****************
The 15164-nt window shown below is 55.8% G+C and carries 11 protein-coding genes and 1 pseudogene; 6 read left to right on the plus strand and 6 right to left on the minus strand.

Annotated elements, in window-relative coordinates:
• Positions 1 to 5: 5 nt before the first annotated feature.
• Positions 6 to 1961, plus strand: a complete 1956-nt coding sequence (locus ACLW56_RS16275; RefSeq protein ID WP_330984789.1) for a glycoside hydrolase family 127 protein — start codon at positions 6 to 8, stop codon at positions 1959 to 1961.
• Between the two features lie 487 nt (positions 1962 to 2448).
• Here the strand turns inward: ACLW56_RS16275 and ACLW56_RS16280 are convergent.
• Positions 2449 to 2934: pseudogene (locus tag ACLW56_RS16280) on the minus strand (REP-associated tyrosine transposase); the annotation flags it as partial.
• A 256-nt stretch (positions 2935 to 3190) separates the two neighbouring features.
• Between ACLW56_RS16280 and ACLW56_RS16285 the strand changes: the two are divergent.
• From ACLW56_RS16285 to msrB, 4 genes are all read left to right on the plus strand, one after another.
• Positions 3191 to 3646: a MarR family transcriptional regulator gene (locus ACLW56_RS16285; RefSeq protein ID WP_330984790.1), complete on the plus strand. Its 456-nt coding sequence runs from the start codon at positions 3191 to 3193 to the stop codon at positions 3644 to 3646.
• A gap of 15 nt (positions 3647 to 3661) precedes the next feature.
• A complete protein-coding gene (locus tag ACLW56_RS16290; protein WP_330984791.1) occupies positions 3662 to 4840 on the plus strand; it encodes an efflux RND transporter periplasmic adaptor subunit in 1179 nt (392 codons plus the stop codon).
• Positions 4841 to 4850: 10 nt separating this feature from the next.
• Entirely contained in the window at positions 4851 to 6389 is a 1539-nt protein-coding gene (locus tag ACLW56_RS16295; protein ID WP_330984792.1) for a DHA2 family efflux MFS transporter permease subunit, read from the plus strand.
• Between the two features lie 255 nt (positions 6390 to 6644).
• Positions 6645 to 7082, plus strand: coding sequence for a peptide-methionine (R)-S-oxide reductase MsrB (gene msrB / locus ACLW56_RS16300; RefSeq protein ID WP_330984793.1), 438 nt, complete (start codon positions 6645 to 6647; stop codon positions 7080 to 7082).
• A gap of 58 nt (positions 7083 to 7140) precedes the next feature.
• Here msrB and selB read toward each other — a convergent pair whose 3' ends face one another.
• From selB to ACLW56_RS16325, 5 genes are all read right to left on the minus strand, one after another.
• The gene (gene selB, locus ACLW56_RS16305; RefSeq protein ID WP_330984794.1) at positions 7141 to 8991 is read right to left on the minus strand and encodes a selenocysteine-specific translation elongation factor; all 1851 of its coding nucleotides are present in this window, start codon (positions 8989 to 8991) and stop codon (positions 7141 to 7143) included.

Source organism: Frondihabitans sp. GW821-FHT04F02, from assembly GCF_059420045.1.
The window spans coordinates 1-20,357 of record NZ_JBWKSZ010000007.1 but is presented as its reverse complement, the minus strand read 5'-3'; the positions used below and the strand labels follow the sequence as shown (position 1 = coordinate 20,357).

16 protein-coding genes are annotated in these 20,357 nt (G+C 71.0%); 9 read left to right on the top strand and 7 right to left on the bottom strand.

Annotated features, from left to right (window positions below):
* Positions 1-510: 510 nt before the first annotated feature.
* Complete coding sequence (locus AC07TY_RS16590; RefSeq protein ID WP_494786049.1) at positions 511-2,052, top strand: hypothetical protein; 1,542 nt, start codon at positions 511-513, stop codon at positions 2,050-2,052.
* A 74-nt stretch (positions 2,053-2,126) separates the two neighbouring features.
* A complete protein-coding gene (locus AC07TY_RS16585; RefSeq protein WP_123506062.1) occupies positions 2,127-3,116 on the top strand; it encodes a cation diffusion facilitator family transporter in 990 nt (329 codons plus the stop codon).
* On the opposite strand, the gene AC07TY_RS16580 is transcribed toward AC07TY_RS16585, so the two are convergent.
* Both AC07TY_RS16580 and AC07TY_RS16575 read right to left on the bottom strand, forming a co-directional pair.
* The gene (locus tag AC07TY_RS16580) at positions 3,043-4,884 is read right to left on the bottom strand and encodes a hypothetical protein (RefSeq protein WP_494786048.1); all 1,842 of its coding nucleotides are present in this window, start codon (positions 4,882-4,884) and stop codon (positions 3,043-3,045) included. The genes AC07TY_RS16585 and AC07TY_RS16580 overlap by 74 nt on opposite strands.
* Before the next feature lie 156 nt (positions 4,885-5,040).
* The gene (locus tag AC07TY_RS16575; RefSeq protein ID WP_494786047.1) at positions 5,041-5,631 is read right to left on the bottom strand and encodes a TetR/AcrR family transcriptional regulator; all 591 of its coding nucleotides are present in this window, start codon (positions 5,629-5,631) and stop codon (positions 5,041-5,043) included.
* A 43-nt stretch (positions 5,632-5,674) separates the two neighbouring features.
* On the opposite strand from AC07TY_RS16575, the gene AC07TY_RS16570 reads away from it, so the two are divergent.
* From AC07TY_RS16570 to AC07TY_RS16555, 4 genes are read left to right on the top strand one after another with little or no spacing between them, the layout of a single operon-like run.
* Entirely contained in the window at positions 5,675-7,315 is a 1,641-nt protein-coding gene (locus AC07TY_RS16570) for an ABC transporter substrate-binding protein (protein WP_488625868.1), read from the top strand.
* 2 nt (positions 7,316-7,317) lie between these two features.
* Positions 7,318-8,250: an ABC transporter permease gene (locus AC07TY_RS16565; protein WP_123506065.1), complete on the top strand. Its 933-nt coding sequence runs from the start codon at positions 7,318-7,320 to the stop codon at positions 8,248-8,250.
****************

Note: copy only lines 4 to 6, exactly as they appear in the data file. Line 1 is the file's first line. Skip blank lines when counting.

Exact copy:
• Positions 6 to 1961, plus strand: a complete 1956-nt coding sequence (locus ACLW56_RS16275; RefSeq protein ID WP_330984789.1) for a glycoside hydrolase family 127 protein — start codon at positions 6 to 8, stop codon at positions 1959 to 1961.
• Between the two features lie 487 nt (positions 1962 to 2448).
• Here the strand turns inward: ACLW56_RS16275 and ACLW56_RS16280 are convergent.